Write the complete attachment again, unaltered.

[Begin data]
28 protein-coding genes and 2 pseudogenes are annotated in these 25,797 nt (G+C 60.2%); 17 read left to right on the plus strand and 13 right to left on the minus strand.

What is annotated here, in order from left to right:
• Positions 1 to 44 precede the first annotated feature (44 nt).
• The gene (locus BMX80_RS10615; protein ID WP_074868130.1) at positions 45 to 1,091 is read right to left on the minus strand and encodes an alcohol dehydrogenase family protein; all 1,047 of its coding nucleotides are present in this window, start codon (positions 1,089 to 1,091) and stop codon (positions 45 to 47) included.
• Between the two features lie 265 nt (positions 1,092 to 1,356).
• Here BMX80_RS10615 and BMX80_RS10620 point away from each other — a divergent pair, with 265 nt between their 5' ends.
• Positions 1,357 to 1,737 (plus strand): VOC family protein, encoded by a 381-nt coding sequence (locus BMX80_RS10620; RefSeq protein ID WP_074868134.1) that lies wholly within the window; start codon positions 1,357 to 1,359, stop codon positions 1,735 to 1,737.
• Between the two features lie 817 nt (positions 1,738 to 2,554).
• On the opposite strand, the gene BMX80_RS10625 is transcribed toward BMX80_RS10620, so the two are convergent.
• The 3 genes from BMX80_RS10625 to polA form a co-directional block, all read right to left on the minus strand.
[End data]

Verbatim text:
28 protein-coding genes and 2 pseudogenes are annotated in these 25,797 nt (G+C 60.2%); 17 read left to right on the plus strand and 13 right to left on the minus strand.

What is annotated here, in order from left to right:
• Positions 1 to 44 precede the first annotated feature (44 nt).
• The gene (locus BMX80_RS10615; protein ID WP_074868130.1) at positions 45 to 1,091 is read right to left on the minus strand and encodes an alcohol dehydrogenase family protein; all 1,047 of its coding nucleotides are present in this window, start codon (positions 1,089 to 1,091) and stop codon (positions 45 to 47) included.
• Between the two features lie 265 nt (positions 1,092 to 1,356).
• Here BMX80_RS10615 and BMX80_RS10620 point away from each other — a divergent pair, with 265 nt between their 5' ends.
• Positions 1,357 to 1,737 (plus strand): VOC family protein, encoded by a 381-nt coding sequence (locus BMX80_RS10620; RefSeq protein ID WP_074868134.1) that lies wholly within the window; start codon positions 1,357 to 1,359, stop codon positions 1,735 to 1,737.
• Between the two features lie 817 nt (positions 1,738 to 2,554).
• On the opposite strand, the gene BMX80_RS10625 is transcribed toward BMX80_RS10620, so the two are convergent.
• The 3 genes from BMX80_RS10625 to polA form a co-directional block, all read right to left on the minus strand.